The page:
HKMA head Norman Chan vows to defend Hong Kong peg with HK$3.3tn war chest
HKMA chief pledges ‘ability and sufficient reserves’ to defend 32-year-old Hong Kong dollar peg
The head of the Hong Kong Monetary Authority has vowed to defend the 32-year-old Hong Kong dollar peg even though it is facing up to US$130 billion of capital outflows due to last month’s US interest rate rise and the weak local economy.
“We have no plan, no intention, and have no need to change the peg link system which has served Hong Kong financial markets well over the past three decades,” HKMA chief executive Norman Chan Tak-lam said on the sidelines of the Asian Financial Forum meeting in Hong Kong yesterday.
“The HKMA is capable and is determined to keep the peg going on as the system keeps the Hong Kong dollar stable, which is the cornerstone of our economy.”
The Hong Kong dollar fell to 7.80 against the US dollar at one stage Monday morning before bouncing back to 7.79 in the afternoon, its lowest level in four years, after falling by 0.36 per cent against the greenback last week – the most in 12 years.
Chan said capital was flowing out of Hong Kong, driving the currency lower.
“It is natural to see capital outflow from Hong Kong after the US increased its interest rate in December,” he said. “It is also because the Hong Kong economy is weak and the stock market has fallen.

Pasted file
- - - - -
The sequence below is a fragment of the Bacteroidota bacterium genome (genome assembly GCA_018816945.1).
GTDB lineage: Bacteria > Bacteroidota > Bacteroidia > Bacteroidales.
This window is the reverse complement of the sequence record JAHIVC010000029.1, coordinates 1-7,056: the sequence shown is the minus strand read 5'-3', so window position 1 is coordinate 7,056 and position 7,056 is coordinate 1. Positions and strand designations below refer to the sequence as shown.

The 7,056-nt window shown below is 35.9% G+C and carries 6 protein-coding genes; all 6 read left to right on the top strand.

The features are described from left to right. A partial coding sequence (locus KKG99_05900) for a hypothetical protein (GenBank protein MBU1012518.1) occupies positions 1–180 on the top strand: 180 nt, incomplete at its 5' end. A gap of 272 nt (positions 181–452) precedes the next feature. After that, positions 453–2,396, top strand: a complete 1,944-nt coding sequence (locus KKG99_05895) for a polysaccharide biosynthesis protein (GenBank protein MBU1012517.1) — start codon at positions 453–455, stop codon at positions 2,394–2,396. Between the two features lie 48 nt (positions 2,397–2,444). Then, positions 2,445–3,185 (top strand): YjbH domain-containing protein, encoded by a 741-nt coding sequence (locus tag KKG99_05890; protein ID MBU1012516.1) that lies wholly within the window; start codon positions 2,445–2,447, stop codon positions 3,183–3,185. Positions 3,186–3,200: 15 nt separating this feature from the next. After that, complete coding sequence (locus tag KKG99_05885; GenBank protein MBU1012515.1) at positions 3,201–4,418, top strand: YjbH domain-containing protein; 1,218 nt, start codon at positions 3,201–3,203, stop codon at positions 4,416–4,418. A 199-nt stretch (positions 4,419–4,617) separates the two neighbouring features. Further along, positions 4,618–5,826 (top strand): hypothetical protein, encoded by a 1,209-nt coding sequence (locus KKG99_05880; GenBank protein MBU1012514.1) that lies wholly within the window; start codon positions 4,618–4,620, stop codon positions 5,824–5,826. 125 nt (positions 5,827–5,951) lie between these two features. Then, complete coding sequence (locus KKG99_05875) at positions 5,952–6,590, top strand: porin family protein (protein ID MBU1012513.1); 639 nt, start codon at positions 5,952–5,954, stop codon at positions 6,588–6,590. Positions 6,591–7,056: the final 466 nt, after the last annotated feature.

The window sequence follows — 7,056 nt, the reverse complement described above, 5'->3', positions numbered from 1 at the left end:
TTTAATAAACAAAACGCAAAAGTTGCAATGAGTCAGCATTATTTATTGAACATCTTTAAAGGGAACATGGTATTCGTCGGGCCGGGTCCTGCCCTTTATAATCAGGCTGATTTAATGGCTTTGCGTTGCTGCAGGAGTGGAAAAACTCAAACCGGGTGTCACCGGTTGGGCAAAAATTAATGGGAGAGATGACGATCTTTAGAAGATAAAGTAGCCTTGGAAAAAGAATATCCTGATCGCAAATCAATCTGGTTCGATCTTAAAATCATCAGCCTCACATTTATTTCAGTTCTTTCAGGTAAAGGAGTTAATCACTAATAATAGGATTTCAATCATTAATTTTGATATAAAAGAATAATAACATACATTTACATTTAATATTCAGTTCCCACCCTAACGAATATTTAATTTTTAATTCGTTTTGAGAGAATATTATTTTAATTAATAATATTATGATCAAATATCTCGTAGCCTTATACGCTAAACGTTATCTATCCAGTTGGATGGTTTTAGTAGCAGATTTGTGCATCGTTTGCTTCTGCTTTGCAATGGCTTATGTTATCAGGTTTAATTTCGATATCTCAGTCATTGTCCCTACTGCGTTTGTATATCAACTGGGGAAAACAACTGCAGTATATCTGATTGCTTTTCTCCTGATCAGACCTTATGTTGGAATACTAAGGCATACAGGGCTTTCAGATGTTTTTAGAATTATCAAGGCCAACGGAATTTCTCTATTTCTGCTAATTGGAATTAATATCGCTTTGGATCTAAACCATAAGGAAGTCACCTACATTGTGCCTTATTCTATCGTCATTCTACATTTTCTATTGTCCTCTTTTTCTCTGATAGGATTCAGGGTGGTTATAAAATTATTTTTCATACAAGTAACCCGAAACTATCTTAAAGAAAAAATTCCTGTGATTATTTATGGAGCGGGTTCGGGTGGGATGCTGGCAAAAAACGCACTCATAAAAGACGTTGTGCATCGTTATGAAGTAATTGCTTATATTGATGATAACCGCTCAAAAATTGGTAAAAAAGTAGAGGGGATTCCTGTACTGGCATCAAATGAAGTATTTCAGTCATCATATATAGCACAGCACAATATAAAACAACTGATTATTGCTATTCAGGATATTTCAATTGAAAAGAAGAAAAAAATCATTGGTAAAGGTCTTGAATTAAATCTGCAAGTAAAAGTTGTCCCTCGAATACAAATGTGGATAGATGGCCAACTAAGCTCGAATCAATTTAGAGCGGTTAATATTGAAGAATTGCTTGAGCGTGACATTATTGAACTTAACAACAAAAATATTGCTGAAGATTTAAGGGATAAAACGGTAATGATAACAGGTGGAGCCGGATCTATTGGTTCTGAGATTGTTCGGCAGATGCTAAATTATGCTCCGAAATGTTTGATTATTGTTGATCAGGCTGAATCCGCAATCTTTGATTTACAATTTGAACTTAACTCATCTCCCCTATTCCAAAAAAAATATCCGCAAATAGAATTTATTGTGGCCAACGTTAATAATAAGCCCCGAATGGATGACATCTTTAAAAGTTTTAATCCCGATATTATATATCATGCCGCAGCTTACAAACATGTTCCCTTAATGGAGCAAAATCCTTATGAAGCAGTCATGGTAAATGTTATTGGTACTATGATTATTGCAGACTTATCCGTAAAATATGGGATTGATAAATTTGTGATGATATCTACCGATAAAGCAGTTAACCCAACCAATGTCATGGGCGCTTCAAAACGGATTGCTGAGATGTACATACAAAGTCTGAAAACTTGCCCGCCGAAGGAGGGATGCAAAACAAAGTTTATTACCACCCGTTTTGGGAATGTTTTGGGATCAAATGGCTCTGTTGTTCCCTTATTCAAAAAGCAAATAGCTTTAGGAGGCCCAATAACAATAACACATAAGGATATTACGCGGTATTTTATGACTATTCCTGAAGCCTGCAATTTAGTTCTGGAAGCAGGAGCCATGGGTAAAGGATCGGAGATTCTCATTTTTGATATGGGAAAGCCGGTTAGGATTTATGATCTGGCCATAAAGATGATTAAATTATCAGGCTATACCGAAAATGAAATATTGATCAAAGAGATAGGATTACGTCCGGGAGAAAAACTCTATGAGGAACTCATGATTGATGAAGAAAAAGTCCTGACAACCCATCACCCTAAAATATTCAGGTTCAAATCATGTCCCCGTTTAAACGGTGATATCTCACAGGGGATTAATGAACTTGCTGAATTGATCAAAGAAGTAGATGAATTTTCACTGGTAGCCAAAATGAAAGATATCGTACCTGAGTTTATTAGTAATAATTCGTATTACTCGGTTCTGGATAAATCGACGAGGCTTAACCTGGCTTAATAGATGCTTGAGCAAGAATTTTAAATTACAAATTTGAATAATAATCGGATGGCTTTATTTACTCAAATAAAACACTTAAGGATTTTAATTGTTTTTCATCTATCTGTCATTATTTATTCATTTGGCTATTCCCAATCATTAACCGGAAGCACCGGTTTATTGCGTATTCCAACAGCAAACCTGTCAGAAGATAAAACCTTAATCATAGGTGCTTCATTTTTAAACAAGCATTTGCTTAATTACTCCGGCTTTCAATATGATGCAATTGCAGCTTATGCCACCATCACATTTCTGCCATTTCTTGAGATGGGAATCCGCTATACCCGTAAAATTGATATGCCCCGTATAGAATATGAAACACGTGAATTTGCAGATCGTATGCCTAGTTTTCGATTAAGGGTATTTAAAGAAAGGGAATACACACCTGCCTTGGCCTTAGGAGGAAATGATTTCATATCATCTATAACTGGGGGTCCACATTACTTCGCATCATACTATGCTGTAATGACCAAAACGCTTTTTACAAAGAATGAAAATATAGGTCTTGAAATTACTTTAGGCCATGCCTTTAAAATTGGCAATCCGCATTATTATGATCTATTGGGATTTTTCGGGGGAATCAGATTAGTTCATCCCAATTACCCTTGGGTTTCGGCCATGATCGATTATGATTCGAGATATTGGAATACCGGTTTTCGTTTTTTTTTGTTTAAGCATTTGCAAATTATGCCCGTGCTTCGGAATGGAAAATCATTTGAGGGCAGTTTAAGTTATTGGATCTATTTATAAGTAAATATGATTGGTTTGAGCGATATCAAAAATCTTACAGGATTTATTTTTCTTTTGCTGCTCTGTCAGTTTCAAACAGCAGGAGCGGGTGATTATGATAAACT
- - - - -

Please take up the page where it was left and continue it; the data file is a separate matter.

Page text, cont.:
“The HKMA has the ability and sufficient reserves to defend the peg even if some of the US$130 billion capital which has flowed into the Hong Kong markets in recent years leaves,” Chan said, added that outflows would force local interests rates higher in a gradual process.
The Hong Kong dollar is pegged to the US dollar at 7.80, and the HKMA will intervene whenever the currency trades beyond the strong end of 7.75 or weak end at 7.85.
The authority spent HK$227.15 billion to weaken the Hong Kong dollar in defence of the peg last year but this year it is likely to intervene for a different reason – to prevent it from becoming too weak. The last time the HKMA had to use its HK$3.27 trillion Exchange Fund to rescue the Hong Kong dollar from being too weak was in 2005.
Speaking at the same forum yesterday, Yue Yi, vice chairman and chief executive of Bank of China (Hong Kong), said the peg should stay on.
“Since Hong Kong’s handover, the linked exchange rate has contributed to Hong Kong’s progressive development,” he said. “I believe the foundation for its continued existence is still intact. There is no need to worry about significant outflow.”
Meanwhile, Beijing’s deputy foreign minister reaffirmed at the forum yesterday that Hong Kong can play “a super connector” role as China seeks more cooperation and development opportunities in Asia, Africa and Europe.
Liu Zhenmin’s remarks came two months after Ou Xiaoli, a counsel from the National Development and Reform Commission, said he was “sceptical” about Hong Kong’s ambition to form the bridge between the mainland and the rest of the world under President Xi Jinping’s “One Belt, One Road” strategy - which spans 65 countries on three continents.
Yesterday, Liu said: “Hong Kong possesses unique advantages on the economic, geographical and talents front … it can play a ‘super connector’ and a significant role in ‘One Belt, One Road’.”
Chief Executive Leung Chun-ying also said Hong Kong has “the experience, the expertise and the connections to serve as the Belt and Road’s fundraising and financial-management hub.”